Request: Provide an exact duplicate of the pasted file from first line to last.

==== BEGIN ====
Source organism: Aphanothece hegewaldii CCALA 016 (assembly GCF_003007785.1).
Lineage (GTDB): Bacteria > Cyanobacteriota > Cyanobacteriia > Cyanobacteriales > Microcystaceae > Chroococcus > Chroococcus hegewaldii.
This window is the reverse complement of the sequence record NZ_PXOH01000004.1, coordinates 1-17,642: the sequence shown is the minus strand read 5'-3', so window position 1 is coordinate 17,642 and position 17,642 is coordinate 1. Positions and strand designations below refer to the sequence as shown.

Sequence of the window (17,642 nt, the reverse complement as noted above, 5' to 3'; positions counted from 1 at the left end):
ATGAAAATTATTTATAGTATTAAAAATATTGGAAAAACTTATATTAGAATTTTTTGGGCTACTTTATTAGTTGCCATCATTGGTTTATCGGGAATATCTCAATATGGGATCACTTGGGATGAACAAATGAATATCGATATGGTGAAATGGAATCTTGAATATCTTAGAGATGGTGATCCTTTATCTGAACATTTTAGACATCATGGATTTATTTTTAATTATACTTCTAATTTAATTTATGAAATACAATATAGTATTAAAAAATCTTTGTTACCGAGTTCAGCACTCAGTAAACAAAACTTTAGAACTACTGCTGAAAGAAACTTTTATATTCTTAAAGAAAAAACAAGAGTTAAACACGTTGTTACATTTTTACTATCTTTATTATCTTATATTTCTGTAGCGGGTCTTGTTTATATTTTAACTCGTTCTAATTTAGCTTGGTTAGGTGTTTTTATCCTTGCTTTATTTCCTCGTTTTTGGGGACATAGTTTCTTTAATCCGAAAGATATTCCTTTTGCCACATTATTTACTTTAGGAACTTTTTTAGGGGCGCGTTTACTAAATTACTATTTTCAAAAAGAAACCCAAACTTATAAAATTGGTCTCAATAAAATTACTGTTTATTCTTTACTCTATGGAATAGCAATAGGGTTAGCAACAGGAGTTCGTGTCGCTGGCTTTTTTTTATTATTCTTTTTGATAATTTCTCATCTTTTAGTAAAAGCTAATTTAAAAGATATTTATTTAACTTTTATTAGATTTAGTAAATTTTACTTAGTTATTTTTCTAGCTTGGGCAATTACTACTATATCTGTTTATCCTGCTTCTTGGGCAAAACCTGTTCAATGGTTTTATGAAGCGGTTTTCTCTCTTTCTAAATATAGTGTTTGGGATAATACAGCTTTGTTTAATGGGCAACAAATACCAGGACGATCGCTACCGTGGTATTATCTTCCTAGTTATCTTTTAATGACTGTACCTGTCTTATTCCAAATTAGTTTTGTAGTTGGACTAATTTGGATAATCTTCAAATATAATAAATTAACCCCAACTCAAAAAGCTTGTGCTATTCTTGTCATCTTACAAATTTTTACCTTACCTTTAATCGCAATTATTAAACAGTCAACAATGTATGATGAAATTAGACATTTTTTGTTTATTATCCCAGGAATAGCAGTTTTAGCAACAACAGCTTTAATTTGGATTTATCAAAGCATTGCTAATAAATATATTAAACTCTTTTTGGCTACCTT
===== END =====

Source organism: Aphanothece hegewaldii CCALA 016 (assembly GCF_003007785.1).
Lineage (GTDB): Bacteria > Cyanobacteriota > Cyanobacteriia > Cyanobacteriales > Microcystaceae > Chroococcus > Chroococcus hegewaldii.
This window is the reverse complement of the sequence record NZ_PXOH01000004.1, coordinates 1-17,642: the sequence shown is the minus strand read 5'-3', so window position 1 is coordinate 17,642 and position 17,642 is coordinate 1. Positions and strand designations below refer to the sequence as shown.

Sequence of the window (17,642 nt, the reverse complement as noted above, 5' to 3'; positions counted from 1 at the left end):
ATGAAAATTATTTATAGTATTAAAAATATTGGAAAAACTTATATTAGAATTTTTTGGGCTACTTTATTAGTTGCCATCATTGGTTTATCGGGAATATCTCAATATGGGATCACTTGGGATGAACAAATGAATATCGATATGGTGAAATGGAATCTTGAATATCTTAGAGATGGTGATCCTTTATCTGAACATTTTAGACATCATGGATTTATTTTTAATTATACTTCTAATTTAATTTATGAAATACAATATAGTATTAAAAAATCTTTGTTACCGAGTTCAGCACTCAGTAAACAAAACTTTAGAACTACTGCTGAAAGAAACTTTTATATTCTTAAAGAAAAAACAAGAGTTAAACACGTTGTTACATTTTTACTATCTTTATTATCTTATATTTCTGTAGCGGGTCTTGTTTATATTTTAACTCGTTCTAATTTAGCTTGGTTAGGTGTTTTTATCCTTGCTTTATTTCCTCGTTTTTGGGGACATAGTTTCTTTAATCCGAAAGATATTCCTTTTGCCACATTATTTACTTTAGGAACTTTTTTAGGGGCGCGTTTACTAAATTACTATTTTCAAAAAGAAACCCAAACTTATAAAATTGGTCTCAATAAAATTACTGTTTATTCTTTACTCTATGGAATAGCAATAGGGTTAGCAACAGGAGTTCGTGTCGCTGGCTTTTTTTTATTATTCTTTTTGATAATTTCTCATCTTTTAGTAAAAGCTAATTTAAAAGATATTTATTTAACTTTTATTAGATTTAGTAAATTTTACTTAGTTATTTTTCTAGCTTGGGCAATTACTACTATATCTGTTTATCCTGCTTCTTGGGCAAAACCTGTTCAATGGTTTTATGAAGCGGTTTTCTCTCTTTCTAAATATAGTGTTTGGGATAATACAGCTTTGTTTAATGGGCAACAAATACCAGGACGATCGCTACCGTGGTATTATCTTCCTAGTTATCTTTTAATGACTGTACCTGTCTTATTCCAAATTAGTTTTGTAGTTGGACTAATTTGGATAATCTTCAAATATAATAAATTAACCCCAACTCAAAAAGCTTGTGCTATTCTTGTCATCTTACAAATTTTTACCTTACCTTTAATCGCAATTATTAAACAGTCAACAATGTATGATGAAATTAGACATTTTTTGTTTATTATCCCAGGAATAGCAGTTTTAGCAACAACAGCTTTAATTTGGATTTATCAAAGCATTGCTAATAAATATATTAAACTCTTTTTGGCTACCTT